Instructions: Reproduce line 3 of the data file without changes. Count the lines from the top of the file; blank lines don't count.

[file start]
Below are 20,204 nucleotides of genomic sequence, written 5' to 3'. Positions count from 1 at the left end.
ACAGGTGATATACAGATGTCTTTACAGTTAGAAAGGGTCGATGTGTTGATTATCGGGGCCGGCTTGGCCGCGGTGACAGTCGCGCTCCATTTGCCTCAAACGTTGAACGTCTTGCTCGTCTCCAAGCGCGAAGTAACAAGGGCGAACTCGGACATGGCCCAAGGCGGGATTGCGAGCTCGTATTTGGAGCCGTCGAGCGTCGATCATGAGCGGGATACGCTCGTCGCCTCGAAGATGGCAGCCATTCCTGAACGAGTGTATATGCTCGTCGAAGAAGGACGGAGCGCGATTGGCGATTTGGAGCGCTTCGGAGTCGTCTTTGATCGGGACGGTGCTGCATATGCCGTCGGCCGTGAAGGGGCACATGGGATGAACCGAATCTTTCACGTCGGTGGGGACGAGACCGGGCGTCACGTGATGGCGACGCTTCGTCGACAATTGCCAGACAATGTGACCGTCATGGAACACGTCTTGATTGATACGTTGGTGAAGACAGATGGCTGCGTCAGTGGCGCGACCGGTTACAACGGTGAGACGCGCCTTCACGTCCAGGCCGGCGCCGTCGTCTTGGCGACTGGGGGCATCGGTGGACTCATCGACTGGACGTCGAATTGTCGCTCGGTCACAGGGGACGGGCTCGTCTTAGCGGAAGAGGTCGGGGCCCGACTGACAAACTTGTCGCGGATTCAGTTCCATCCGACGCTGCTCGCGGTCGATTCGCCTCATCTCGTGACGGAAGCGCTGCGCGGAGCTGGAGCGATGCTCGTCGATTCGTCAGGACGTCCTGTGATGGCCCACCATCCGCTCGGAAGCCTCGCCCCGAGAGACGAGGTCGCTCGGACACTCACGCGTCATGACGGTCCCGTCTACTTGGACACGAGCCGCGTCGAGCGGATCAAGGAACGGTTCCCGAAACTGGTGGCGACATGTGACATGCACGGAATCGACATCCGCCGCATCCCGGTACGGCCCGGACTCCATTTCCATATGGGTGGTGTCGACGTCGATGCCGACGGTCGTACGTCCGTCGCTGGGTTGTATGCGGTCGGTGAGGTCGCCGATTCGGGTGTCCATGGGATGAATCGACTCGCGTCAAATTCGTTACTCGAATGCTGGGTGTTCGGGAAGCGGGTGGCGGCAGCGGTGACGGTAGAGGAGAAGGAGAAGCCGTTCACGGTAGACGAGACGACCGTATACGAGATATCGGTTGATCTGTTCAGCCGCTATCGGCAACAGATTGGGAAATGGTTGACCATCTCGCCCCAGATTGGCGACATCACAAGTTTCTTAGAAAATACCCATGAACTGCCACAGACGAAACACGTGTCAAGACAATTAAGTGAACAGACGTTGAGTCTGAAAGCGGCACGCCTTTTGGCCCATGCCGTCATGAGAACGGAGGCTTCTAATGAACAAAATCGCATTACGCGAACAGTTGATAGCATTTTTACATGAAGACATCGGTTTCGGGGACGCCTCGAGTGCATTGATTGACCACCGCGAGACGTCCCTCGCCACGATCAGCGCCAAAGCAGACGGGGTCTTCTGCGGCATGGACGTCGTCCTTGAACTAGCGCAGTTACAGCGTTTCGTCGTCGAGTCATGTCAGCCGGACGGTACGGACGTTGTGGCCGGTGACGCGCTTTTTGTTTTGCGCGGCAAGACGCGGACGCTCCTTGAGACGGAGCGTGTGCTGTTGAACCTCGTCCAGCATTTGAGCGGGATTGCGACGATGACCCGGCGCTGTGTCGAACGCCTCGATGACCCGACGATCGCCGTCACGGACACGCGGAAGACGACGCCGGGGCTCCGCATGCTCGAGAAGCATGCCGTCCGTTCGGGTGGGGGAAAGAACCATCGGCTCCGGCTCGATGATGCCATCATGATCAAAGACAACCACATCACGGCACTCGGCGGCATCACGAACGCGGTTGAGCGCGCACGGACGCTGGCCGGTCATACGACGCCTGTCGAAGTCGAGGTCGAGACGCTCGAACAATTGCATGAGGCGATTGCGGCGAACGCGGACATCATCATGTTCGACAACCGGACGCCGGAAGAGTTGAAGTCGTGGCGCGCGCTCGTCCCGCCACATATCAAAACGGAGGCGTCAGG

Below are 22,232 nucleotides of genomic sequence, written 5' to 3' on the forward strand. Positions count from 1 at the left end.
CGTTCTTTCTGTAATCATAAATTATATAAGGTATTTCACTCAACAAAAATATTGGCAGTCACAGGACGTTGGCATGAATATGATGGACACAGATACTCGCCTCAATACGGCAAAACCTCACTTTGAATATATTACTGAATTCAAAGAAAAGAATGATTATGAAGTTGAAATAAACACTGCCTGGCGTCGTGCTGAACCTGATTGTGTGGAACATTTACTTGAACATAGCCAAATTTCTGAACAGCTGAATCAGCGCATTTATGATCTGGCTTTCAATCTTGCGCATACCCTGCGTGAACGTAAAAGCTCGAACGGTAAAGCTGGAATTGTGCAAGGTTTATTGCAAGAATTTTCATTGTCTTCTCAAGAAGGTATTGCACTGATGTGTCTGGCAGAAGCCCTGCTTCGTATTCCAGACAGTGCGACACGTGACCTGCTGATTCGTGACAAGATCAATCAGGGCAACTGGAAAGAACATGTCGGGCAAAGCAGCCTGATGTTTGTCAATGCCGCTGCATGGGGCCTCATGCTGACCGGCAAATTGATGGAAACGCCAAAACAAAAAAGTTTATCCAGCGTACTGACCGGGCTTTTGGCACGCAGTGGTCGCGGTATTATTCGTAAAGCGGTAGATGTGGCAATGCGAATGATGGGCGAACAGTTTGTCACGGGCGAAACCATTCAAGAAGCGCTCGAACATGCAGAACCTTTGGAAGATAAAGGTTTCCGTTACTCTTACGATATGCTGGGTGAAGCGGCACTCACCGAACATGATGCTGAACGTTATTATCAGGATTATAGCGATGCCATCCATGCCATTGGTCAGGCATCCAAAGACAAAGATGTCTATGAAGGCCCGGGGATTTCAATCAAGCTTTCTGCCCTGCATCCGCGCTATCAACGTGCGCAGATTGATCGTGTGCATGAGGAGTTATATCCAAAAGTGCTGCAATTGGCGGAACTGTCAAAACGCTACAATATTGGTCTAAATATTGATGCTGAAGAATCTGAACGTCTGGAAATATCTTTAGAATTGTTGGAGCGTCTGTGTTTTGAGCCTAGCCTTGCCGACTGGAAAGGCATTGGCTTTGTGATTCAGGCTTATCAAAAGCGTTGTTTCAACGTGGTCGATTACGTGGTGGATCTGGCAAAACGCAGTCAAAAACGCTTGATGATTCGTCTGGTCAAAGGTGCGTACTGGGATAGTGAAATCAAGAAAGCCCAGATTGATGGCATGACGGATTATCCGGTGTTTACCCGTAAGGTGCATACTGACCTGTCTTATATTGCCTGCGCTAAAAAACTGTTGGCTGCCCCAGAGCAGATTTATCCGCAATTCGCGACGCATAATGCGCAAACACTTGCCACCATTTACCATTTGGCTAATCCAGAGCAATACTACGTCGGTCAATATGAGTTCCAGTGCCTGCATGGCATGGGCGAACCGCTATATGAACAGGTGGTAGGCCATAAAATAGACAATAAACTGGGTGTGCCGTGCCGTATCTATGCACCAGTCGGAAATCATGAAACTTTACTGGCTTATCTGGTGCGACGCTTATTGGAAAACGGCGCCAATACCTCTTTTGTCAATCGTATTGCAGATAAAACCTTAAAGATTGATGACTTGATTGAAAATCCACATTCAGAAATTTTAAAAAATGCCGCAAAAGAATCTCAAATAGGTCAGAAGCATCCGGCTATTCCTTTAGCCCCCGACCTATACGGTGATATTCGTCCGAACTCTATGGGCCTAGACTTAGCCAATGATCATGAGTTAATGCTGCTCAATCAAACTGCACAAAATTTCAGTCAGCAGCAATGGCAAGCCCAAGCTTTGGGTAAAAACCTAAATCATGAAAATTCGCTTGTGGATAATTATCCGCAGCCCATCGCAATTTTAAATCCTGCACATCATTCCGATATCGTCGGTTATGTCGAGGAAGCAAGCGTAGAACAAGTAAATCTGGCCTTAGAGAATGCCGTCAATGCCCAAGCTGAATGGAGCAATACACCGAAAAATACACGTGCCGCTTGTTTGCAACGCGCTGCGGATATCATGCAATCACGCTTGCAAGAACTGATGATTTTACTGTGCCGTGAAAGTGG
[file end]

Below are 22,232 nucleotides of genomic sequence, written 5' to 3' on the forward strand. Positions count from 1 at the left end.